BACKGROUND Fasting and NAD+-boosting compounds, including NAD+ precursor nicotinamide riboside (NR), confer antiinflammatory effects. However, the underlying mechanisms and therapeutic potential are incompletely defined.METHODS We explored the underlying biology in myeloid cells from healthy volunteers following in vivo placebo or NR administration and subsequently tested the findings in vitro in monocytes extracted from patients with systemic lupus erythematosus (SLE).RESULTS RNA-Seq of unstimulated and LPS-activated monocytes implicated NR in the regulation of autophagy and type I IFN signaling. In primary monocytes, NR blunted LPS-induced IFN-β production, and genetic or pharmacological disruption of autophagy phenocopied this effect. Given that NAD+ is a coenzyme in oxidoreductive reactions, metabolomics was performed and identified that NR increased the inosine level. Inosine supplementation similarly blunted autophagy and IFN-β release. Finally, because SLE exhibits type I IFN dysregulation, we assessed the NR effect on monocytes from patients with SLE and found that NR reduced autophagy and IFN-β release.CONCLUSION We conclude that NR, in an NAD+-dependent manner and in part via inosine signaling, mediated suppression of autophagy and attenuated type I IFN in myeloid cells, and we identified NR as a potential adjunct for SLE management.TRIAL REGISTRATION ClinicalTrials.gov registration numbers NCT02812238, NCT00001846, and NCT00001372.FUNDING This work was supported by the NHLBI and NIAMS Intramural Research divisions.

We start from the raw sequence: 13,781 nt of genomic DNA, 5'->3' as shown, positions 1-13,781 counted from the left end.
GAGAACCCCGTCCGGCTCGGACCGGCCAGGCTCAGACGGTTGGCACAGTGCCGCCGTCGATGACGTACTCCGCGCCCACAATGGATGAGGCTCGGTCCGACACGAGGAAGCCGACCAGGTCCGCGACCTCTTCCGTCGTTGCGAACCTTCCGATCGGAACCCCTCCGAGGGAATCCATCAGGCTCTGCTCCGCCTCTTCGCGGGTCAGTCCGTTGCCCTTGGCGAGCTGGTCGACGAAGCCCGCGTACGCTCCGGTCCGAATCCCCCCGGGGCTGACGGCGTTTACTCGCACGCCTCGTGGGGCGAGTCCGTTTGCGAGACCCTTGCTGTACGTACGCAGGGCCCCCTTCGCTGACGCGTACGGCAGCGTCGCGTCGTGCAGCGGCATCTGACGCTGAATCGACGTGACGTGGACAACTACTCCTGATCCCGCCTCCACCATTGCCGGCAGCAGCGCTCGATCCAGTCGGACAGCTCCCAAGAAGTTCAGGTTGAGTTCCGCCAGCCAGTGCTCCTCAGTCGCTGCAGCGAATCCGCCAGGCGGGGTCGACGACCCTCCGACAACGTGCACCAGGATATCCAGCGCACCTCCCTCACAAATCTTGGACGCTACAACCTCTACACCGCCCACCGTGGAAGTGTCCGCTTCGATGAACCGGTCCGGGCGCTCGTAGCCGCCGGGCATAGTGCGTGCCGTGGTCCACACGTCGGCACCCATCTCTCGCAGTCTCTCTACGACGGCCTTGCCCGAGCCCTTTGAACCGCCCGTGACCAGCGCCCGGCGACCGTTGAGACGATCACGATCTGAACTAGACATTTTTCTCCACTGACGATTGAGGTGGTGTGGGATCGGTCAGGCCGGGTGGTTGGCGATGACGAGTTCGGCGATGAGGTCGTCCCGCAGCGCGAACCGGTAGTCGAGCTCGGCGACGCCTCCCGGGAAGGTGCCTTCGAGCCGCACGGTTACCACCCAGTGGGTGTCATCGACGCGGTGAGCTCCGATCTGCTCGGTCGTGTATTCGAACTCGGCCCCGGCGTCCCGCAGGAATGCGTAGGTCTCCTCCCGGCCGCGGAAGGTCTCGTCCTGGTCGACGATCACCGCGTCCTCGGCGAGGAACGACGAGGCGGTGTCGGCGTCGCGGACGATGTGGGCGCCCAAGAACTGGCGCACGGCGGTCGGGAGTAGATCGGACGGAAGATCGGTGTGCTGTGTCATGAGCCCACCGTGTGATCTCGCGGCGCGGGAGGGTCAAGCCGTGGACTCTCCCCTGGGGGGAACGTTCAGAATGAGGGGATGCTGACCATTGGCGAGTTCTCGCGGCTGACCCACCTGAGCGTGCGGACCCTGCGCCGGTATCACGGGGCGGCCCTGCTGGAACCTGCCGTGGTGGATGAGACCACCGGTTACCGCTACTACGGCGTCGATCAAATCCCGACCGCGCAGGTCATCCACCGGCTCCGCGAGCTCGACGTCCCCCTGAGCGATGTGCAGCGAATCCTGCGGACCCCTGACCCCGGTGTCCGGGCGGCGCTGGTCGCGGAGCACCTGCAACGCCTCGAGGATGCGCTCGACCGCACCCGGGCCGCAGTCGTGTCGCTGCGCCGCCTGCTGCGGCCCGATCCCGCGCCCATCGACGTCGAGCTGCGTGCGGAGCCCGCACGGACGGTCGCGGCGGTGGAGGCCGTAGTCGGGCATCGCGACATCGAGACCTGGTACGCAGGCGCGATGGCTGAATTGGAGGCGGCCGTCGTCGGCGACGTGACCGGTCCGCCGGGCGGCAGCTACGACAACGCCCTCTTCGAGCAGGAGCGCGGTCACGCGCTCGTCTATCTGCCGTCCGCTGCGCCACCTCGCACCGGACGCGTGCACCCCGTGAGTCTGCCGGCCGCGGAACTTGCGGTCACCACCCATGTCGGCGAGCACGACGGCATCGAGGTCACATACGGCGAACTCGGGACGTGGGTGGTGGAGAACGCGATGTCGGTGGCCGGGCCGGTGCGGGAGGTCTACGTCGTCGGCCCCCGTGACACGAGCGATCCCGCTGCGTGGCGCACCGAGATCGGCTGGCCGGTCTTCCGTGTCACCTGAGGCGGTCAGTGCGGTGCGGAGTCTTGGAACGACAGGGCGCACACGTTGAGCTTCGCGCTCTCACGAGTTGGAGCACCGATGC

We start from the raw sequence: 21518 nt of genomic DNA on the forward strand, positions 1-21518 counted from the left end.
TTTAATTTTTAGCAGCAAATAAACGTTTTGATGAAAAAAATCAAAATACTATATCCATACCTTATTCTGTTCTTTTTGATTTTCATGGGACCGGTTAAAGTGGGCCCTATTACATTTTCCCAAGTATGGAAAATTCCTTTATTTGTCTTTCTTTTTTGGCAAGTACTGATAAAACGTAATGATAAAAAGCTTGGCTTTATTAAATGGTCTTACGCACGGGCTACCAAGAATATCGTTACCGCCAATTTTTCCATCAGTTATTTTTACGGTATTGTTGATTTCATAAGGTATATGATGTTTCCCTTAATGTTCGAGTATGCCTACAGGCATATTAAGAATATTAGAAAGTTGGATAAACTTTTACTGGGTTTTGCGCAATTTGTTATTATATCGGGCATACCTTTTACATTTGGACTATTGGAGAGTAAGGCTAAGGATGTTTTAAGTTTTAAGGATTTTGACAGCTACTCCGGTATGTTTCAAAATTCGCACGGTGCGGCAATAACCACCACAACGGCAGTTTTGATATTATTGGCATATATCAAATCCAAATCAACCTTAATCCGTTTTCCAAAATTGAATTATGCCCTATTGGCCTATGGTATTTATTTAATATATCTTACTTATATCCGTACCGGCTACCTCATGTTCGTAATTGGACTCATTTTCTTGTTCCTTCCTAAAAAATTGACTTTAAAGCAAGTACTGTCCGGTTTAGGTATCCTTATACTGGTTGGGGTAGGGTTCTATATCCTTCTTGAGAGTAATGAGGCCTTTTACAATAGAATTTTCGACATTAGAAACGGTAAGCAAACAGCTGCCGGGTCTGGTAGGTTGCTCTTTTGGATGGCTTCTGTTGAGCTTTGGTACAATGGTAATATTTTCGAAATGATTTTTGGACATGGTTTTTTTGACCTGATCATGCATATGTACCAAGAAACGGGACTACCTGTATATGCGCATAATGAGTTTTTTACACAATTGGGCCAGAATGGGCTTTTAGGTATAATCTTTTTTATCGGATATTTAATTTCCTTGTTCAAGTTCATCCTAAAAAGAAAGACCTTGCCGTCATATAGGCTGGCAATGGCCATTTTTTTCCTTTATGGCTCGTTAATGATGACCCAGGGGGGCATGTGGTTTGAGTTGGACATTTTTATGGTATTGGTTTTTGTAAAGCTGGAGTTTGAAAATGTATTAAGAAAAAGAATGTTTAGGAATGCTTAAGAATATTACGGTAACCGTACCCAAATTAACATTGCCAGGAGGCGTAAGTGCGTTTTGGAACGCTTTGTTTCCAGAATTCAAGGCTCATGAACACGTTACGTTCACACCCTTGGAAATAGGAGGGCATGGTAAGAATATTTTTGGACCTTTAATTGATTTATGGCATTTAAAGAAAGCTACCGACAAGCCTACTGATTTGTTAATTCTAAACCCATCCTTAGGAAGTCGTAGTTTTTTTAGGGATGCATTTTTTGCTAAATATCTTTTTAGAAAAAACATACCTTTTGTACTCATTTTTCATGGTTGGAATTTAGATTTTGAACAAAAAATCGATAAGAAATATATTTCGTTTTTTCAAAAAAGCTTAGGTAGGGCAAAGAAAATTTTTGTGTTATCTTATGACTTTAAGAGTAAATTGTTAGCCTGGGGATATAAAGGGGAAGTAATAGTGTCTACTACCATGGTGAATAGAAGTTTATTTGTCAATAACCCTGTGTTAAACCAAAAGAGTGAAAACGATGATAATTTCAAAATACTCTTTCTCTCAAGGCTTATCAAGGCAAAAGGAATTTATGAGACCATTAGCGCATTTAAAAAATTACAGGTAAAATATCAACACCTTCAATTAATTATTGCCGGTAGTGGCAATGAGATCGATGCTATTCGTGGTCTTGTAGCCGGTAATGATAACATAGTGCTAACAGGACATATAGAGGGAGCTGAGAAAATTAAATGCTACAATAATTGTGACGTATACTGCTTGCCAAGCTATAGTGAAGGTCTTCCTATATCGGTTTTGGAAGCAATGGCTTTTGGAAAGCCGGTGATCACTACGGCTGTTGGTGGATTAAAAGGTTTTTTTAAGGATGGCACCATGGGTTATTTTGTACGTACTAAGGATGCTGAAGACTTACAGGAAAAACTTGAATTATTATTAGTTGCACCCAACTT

Jing Wu, Komudi Singh, Amy Lin, Allison M. Meadows, Kaiyuan Wu, Vivian Shing, Maximilian Bley, Shahin Hassanzadeh, Rebecca D. Huffstutler, Mark S. Schmidt, Luz P. Blanco, Rong Tian, Charles Brenner, Mehdi Pirooznia, Mariana J. Kaplan, Michael N. Sack